A psychiatrist and telehealth cofounder says mental health’s many stigmas make it hard for employees to broach the topic in the workplace. But they should and can without oversharing.

From COVID-19 and social and racial justice movements to wildfires and the most polarizing election in recent history, there’s no shortage of things keeping people from feeling their best. According to the CDC, one in three Americans is showing signs of clinical anxiety—up from one in 10 a year ago. Eleven percent of US adults seriously considered suicide in June. 

It’s no wonder workers are feeling burned out. According to research from the IBM Institute for Business Value, while managers feel they’re doing a good job of supporting staff through the countless changes we’ve endured this year, employees say they’re tired and overworked. Not even half of employees believe their organization is doing enough to help them with their well-being while 80 percent of employers believe that they are. 

This clear lack of alignment between employers and employees is a dangerous and slippery slope. And unfortunately, whether it’s because of fears around job security or being treated differently, mental health’s many stigmas make it hard for employees to broach these topics in the workplace. For many, when it comes to talking about mental health at work, they don’t even know where to begin. 

Here’s how to get the conversation going:


Bringing up a topic you find stressful with your boss is never easy. When it comes to your mental health, it can be hard to know where to start. Begin preparing for the conversation by reviewing company materials like core values as well as your health benefits. You might find a perfect kicking off point—whether it’s by leading with a core value that prioritizes your well-being or something more specific from your health coverage. This should make you feel more comfortable because your starting point is reinforcing something that the company has already committed to. If your employer does not offer mental health and/or stress management education or programs, you could kick off the conversation by encouraging that they start doing so. 


According to the CDC, one in three Americans is showing signs of clinical anxiety—up from one in 10 a year ago. Never has mental health been at the forefront of the national conversation like it has in 2020. That should make bringing this up easier for you. Statistically speaking, there’s a good chance your boss is also struggling. Pay close attention to clues that suggest this. Perhaps your boss mentioned in passing that they’ve had a hard time in their personal life. Bridging their experience to yours in an empathetic way can be a good lead-in. In the absence of that, you can always lead with the aforementioned statistics as an ice breaker.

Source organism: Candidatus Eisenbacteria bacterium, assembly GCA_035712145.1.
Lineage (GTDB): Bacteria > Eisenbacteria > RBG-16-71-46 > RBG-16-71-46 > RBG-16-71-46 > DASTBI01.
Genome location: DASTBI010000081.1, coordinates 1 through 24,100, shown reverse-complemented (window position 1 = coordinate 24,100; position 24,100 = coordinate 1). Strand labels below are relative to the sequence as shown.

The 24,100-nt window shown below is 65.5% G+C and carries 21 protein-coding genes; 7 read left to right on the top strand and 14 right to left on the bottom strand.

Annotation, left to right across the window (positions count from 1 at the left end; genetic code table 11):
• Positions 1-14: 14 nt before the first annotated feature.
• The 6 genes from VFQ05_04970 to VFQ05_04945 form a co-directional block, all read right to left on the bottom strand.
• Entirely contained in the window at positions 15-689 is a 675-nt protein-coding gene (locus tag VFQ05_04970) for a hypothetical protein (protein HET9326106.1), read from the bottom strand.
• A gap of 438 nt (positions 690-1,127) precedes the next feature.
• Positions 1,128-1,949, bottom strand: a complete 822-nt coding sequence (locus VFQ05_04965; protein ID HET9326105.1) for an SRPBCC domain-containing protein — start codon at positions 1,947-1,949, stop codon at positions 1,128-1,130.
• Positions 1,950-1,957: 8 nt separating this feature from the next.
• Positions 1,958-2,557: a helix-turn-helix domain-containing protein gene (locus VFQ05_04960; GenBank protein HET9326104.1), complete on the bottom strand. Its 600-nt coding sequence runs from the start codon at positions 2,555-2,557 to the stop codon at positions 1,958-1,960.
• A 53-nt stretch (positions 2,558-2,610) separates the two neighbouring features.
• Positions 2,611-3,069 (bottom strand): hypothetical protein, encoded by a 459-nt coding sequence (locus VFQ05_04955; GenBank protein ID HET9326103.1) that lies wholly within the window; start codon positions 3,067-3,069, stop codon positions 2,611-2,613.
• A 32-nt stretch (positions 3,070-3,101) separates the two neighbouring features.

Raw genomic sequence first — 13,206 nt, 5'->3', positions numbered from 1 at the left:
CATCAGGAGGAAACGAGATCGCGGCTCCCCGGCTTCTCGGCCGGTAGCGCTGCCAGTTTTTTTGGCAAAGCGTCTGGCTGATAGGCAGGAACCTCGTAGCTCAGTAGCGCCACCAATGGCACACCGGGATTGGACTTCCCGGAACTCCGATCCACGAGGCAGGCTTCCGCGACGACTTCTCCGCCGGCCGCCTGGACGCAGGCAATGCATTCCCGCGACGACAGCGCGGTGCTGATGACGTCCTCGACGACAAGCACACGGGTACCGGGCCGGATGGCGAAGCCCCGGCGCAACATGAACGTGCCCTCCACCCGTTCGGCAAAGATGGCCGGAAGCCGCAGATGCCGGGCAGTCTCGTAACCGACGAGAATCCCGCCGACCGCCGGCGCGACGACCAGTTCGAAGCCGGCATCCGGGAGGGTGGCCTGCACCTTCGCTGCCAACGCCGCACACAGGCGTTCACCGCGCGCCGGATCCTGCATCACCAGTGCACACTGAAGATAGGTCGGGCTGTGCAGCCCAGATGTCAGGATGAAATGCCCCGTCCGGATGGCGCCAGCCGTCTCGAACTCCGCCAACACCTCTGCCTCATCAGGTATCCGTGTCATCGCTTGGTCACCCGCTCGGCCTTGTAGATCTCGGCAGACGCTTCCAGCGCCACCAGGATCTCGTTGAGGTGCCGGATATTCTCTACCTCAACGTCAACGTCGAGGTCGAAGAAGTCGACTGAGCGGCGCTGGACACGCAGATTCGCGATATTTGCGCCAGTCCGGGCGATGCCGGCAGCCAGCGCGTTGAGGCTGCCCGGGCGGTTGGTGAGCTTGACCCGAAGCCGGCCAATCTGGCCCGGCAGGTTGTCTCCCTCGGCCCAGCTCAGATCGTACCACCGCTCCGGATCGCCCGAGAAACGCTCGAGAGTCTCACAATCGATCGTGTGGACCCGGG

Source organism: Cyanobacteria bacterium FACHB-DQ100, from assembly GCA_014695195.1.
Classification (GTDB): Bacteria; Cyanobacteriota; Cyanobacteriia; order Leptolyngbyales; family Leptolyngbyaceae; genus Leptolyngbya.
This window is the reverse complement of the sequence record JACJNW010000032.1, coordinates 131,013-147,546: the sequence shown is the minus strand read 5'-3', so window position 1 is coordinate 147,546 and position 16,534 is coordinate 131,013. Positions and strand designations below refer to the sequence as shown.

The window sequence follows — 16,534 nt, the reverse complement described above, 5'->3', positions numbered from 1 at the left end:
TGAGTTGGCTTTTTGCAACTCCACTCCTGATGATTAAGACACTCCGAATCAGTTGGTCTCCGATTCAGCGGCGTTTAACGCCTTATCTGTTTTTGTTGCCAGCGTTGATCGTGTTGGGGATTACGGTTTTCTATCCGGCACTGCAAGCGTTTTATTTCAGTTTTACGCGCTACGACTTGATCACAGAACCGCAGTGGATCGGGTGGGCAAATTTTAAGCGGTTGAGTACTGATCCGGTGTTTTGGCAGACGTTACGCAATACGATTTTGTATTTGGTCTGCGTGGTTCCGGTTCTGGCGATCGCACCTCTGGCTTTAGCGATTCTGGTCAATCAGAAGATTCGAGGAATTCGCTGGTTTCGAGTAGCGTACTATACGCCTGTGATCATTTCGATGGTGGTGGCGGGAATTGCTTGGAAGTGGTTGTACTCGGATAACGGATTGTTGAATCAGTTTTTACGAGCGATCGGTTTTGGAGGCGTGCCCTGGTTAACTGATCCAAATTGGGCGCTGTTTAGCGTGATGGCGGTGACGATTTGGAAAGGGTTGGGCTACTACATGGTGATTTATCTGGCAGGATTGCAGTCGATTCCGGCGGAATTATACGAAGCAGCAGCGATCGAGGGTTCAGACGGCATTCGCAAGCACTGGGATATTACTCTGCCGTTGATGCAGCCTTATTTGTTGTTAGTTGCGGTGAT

While mental health is hard to talk about, once you get going, you might find that you’re revealing details you didn’t plan or need to. When “asking” for something at work, our default is to create a case that justifies what we’re asking for. Because this is your health we’re talking about, drop that habit. You don’t need to tell your boss, “I’m experiencing clinical levels of anxiety” or go deep on any subset of issues. Instead you could simply express that you’re having a hard time mentally and might need some flexibility over the coming months. Or that you’ve decided to start therapy so you wanted them to be aware of the ongoing time block on your calendar. 


Your boss doesn’t need a clinical overview of your symptoms, but in order for the conversation to be productive, you’ll need to come prepared with specifics around what you need. If you’ve recently started therapy, for example, and need that time blocked off on your calendar each week, tell them that. If you’re suddenly juggling distanced learning for your kids and need to adjust what hours you’ll be responsive, tell them that. Come up with what things you need to get you back to feeling your best and then ask for them. If you don’t know what you need, consider meeting with a professional to assess what the right practical guidelines are. My company, Brightside, offers a free online evaluation to get you started here


We’ve covered that you need to be specific about what you need, so the natural next step is to make sure you implement frameworks so you continue getting what you need. Treat therapy or other mental health related activities like meditation or exercise like anything else that’s important to your well being. Block the time on your calendar, so your coworkers don’t book you on a call when you’re supposed to be in therapy. You don’t need to list what the event is because you’ve already covered this with your boss. Just make sure it’s clear that you are not available at that time. 


Beyond speaking with your employer, there are things in your control that can help you better manage this challenging period. Take part in activities that promote stress management and relaxation, such as exercise, yoga, and meditation. Do your best to eat healthy, well-balanced meals, and aim to get seven to eight hours of sleep at night. Allocate time toward building and nurturing real-life, social connections where you can be open about your struggles. That will make it easier to reflect on any positive experiences with gratitude. Lastly, it’s critical that you draw clear lines between work time and relaxation time. Don’t live in the perpetual gray zone of being responsive and “kind of” working. It’s easy to fall into working half-heartedly all the time during the pandemic. So, adhere to a schedule of when you are focused on work and when you are not—then stick to it.